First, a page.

Chapter Two, entitled "The New Barbarian: Redefining the Turks in Classical Terms", elegantly examines how their return ad fontes gave humanists a new set of images and terms with which to think about the powerful Turkish-Muslim empire that so clearly threatened Christian Europe. Since they used the classical tradition as a guide for how they thought about all other topics, we can hardly be surprised that they turned to classical models to help them come to terms with Islam. The most important consequence of their doing so was that their ways of talking about the Turks took on a secular tone that, Bisaha contends, was absent before. This secularity can be seen most vividly in how often the Turks are examined primarily in ethnic and political rather than religious terms, and through the resurrected concept of "East and West or Europe and Asia as hard and fast cultural and political boundaries". (44) Such an approach could, on the one hand, culminate in a relatively positive view of the Turks. Salutati, for example, admired the Ottomans for embodying Roman virtue: by comparison, Latin Christendom seemed to him weak and divided. But this approach could also, especially after 1453, evolve into an image of the Turks as the new barbarians who were radically different from the civilized Latin Christians. This conception could be pressed surprisingly far: once the Turks had been identified as the embodiment of barbarism, "the door was open to other Muslim populations". By 1492 Ugolino Verino was characterizing even the Moors of Spain, seen often in medieval Europe as exemplars of sophistication and learning, as "barbarians". (78)

Entitled "Straddling East and West: Byzantium and Greek Refugees", the third chapter provides an overview of the role that expatriate Greeks, such as Chrysoloras, Bessarion, and George of Trebizond, played in the elaboration these humanist discourses on the Turks. Of considerable interest here is not only how important such figures were in impressing upon the humanists the dire threat to the Greeks that the Turks represented, but also how the ambivalent views of humanists toward the Byzantines themselves interacted with their views on the Turks. Italian scholars continually vacillated between seeing Byzantium as the home of cultural and religious cousins and as the habitation of rather annoying outsiders. For this reason the loss of Byzantium in 1453 was sometimes seen as the Latin-Christian world's own (quite grievous) loss, but at others as the Greek's deserved punishment. Expatriates, however, attempted energetically to repair the poor image of Greece among the Italians, choosing to focus on how the conquest of Constantinople was an aggressive assault on the "heritage of ancient Greece as the home of democracy, liberty, and especially learning" (113), a spin transparently designed to appeal to humanist self identity. Despite such appeals, humanists continued to debate whether the Greeks merited their conquered fate, and "[t]he same humanist who bemoaned the fall of Constantinople in one text might attack their religious error or greed in another". (118) Nevertheless, while humanists continued to attack the Greeks occasionally, after 1453 such hostility began to decline noticeably, humanists more and more seeing them as undeservedly oppressed by Turkish barbarians who were "capable of devastating the highest forms of learning and culture". (134)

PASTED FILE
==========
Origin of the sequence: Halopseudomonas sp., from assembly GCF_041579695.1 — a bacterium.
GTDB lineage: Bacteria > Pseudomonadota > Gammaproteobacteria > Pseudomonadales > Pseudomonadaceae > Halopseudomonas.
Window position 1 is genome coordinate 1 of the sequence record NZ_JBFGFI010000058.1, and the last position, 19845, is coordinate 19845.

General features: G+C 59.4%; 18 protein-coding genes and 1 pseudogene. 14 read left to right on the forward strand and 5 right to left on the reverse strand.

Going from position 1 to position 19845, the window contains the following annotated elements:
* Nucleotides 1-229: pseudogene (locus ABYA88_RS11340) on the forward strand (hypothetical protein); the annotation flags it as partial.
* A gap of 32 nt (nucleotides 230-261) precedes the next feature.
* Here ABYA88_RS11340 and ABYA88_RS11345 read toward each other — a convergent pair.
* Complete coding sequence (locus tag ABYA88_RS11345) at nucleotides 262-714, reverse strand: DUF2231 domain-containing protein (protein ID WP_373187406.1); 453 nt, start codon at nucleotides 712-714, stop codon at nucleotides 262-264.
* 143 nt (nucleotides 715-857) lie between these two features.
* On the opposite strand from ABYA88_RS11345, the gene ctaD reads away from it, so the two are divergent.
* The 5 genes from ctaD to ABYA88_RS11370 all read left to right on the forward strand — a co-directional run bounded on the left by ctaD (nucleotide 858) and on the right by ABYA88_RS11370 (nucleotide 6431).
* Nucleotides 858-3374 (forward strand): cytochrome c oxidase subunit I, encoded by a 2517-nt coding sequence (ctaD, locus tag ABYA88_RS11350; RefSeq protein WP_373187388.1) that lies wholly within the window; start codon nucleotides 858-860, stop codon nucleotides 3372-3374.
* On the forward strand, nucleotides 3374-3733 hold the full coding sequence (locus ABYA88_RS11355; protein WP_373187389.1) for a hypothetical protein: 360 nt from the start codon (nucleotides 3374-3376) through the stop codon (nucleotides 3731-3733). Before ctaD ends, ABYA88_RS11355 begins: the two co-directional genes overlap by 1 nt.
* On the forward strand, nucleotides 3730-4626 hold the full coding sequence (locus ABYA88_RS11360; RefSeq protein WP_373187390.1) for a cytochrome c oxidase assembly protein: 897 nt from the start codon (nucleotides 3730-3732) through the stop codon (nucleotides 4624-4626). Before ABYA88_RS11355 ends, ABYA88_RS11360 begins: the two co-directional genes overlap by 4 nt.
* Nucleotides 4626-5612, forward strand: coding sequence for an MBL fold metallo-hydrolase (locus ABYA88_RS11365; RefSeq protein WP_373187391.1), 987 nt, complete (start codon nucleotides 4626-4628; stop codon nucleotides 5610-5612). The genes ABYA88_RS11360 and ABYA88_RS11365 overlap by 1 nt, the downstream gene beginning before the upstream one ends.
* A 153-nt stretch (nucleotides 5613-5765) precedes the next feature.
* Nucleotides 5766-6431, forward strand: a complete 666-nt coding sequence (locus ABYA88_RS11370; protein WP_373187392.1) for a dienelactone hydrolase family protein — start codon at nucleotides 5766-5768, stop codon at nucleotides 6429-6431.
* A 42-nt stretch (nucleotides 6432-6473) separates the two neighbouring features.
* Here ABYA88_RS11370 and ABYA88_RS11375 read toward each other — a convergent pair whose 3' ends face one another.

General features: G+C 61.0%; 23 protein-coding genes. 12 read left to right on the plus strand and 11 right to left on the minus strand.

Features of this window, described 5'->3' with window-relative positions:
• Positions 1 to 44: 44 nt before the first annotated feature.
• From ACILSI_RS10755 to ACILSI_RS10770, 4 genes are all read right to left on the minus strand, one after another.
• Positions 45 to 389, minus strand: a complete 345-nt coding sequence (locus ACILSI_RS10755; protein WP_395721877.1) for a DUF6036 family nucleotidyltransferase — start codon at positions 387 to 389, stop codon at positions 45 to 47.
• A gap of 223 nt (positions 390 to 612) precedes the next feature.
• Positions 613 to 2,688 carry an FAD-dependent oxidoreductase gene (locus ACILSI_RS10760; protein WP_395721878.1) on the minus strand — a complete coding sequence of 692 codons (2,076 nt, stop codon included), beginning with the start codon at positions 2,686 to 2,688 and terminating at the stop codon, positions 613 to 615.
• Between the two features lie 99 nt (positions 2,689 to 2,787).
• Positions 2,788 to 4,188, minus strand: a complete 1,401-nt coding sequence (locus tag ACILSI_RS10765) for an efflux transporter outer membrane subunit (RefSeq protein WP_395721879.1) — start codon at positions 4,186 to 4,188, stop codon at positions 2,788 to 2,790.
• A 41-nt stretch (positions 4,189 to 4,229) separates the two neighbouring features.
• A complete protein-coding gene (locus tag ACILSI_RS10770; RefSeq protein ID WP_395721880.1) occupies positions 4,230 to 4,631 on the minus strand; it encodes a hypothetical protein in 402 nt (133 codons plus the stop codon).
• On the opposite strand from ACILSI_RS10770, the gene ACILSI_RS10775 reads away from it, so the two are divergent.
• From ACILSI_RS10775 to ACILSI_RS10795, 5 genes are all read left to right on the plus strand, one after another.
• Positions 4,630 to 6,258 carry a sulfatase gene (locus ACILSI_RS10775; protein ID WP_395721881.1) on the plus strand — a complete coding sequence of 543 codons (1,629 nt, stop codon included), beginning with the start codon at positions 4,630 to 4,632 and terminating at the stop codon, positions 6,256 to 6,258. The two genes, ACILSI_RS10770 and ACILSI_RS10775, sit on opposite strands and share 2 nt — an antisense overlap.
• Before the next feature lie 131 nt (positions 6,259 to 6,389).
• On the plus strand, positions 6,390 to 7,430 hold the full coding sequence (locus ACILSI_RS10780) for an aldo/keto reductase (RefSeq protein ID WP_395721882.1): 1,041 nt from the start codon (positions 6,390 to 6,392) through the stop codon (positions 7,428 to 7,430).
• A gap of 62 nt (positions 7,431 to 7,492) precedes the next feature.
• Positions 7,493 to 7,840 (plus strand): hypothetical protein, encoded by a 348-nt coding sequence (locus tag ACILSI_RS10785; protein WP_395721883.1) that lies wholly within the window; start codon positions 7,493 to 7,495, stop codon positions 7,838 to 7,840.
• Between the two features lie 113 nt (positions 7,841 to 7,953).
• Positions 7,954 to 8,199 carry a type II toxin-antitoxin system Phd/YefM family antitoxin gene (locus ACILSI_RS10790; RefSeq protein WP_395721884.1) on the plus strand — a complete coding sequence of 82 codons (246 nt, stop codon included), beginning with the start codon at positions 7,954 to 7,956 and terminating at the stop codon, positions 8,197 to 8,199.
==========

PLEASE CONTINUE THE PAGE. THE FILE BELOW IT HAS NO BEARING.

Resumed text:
The final chapter, "Religious Influences and Interpretations," makes clear to us "how important the divine continued to be in discourses on the Muslim East". (136) These religious preoccupations and the more secular, classically inspired ways of imagining the Turks often appeared in the same works. The humanists' religious interpretations of the Turks, moreover, varied considerably, ranging from polemical conceptions not much different from those found in the medieval period to rather apocalyptic or pacifist trends of thought. George of Trebizond, for example, went out of his way after 1453 to praise Mehmed II as a great ruler, and to attempt, through the means of humanist rhetoric, to persuade him to become a Christian, for he was the only man "who might bring together all religious groups". (153) Other humanists conceived of the Turks primarily as a deserved punishment for a Latin Christendom sadly in need of reform. Yet conceiving of the Turks as a positive part of God's plan--whether in unifying the peoples of the world, or in punishing wayward Christians--was far less common, Bisaha stresses, than rather more traditional polemic, such polemical conceptions in many cases having been strengthened by the very humanist classicism that figured the Turks now not just as non-Christian, but also as barbarian. Such a dynamic is implicit in Leonardo Dati's Carmen ad Nicolaum Papam V in Thurcum Mahomet, for example, which presented Islam as thorough-going Satanism, but did so in an epic fragment, or epyllion, inspired by Ovid or Catullus. "This genre allowed Dati to incorporate mythical classical elements, such as the river Archeron, Cerberus, and the Furies, and to mimic the poetic language of epic without having to match the length of an Iliad or Aeneid". (162) Not surprisingly, the humanist embrace of classical culture only strengthened the kind of cultural chauvanism already widespread in the Middle Ages. As Bisaha shows quite effectively, the medieval-Christian wheeze about learned Muslims not really believing in Islam--Islam thriving, therefore, on ignorance--was taken much further by humanist controversialists.